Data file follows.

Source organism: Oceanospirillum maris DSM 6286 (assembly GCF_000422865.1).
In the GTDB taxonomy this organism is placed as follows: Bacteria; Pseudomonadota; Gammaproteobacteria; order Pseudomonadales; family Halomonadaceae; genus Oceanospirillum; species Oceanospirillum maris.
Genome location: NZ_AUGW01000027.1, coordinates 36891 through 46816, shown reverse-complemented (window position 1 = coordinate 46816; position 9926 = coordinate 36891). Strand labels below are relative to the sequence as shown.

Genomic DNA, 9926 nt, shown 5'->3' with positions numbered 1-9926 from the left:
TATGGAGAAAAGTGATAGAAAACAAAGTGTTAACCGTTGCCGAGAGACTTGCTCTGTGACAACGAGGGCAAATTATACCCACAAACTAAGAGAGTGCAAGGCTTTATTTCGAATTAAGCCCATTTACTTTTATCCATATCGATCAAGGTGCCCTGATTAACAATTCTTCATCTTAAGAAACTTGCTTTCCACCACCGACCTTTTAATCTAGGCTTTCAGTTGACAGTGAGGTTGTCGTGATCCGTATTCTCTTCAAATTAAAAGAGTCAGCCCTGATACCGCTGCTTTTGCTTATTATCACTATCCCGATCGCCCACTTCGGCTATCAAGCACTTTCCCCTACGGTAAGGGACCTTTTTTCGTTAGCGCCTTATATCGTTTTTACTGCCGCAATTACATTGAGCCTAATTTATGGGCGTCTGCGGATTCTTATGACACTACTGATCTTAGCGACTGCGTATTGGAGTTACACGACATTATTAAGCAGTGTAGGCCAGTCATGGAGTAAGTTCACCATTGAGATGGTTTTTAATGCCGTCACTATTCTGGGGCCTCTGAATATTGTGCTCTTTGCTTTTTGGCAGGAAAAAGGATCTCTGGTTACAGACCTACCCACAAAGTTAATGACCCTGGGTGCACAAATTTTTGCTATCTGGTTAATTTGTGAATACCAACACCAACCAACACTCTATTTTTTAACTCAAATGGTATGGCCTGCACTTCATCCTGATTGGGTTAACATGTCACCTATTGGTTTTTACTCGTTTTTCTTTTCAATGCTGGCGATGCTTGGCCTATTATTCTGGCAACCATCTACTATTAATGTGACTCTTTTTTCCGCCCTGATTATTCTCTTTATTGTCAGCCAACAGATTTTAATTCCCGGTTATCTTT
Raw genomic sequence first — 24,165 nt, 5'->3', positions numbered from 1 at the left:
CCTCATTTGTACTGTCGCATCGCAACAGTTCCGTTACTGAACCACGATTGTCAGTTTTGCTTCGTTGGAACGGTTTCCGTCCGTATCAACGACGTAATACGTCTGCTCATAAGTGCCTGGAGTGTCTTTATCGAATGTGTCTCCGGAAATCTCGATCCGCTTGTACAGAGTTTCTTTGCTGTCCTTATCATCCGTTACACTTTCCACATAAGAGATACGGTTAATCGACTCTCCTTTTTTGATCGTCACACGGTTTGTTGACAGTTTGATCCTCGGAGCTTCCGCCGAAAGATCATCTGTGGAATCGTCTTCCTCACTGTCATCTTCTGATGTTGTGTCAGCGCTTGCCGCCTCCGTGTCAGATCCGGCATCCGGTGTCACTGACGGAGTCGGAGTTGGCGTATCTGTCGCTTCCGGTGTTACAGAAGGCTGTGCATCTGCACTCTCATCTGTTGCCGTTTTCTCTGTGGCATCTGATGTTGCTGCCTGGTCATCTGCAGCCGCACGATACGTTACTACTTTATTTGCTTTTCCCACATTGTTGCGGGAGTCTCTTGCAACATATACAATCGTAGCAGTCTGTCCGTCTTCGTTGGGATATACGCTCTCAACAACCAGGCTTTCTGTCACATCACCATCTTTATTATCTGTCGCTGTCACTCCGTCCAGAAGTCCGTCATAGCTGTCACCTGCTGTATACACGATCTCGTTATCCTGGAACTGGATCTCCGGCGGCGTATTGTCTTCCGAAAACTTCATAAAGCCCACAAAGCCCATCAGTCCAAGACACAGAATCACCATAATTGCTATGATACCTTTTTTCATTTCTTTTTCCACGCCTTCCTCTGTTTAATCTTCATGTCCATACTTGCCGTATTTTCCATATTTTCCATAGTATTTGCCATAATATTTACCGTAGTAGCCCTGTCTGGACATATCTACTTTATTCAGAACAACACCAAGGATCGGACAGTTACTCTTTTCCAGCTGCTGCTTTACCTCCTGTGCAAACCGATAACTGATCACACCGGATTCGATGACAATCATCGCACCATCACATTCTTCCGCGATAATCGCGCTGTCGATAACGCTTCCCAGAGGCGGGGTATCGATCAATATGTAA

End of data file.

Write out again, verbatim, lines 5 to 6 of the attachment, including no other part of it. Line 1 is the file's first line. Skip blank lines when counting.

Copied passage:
TATGGAGAAAAGTGATAGAAAACAAAGTGTTAACCGTTGCCGAGAGACTTGCTCTGTGACAACGAGGGCAAATTATACCCACAAACTAAGAGAGTGCAAGGCTTTATTTCGAATTAAGCCCATTTACTTTTATCCATATCGATCAAGGTGCCCTGATTAACAATTCTTCATCTTAAGAAACTTGCTTTCCACCACCGACCTTTTAATCTAGGCTTTCAGTTGACAGTGAGGTTGTCGTGATCCGTATTCTCTTCAAATTAAAAGAGTCAGCCCTGATACCGCTGCTTTTGCTTATTATCACTATCCCGATCGCCCACTTCGGCTATCAAGCACTTTCCCCTACGGTAAGGGACCTTTTTTCGTTAGCGCCTTATATCGTTTTTACTGCCGCAATTACATTGAGCCTAATTTATGGGCGTCTGCGGATTCTTATGACACTACTGATCTTAGCGACTGCGTATTGGAGTTACACGACATTATTAAGCAGTGTAGGCCAGTCATGGAGTAAGTTCACCATTGAGATGGTTTTTAATGCCGTCACTATTCTGGGGCCTCTGAATATTGTGCTCTTTGCTTTTTGGCAGGAAAAAGGATCTCTGGTTACAGACCTACCCACAAAGTTAATGACCCTGGGTGCACAAATTTTTGCTATCTGGTTAATTTGTGAATACCAACACCAACCAACACTCTATTTTTTAACTCAAATGGTATGGCCTGCACTTCATCCTGATTGGGTTAACATGTCACCTATTGGTTTTTACTCGTTTTTCTTTTCAATGCTGGCGATGCTTGGCCTATTATTCTGGCAACCATCTACTATTAATGTGACTCTTTTTTCCGCCCTGATTATTCTCTTTATTGTCAGCCAACAGATTTTAATTCCCGGTTATCTTT
Raw genomic sequence first — 24,165 nt, 5'->3', positions numbered from 1 at the left: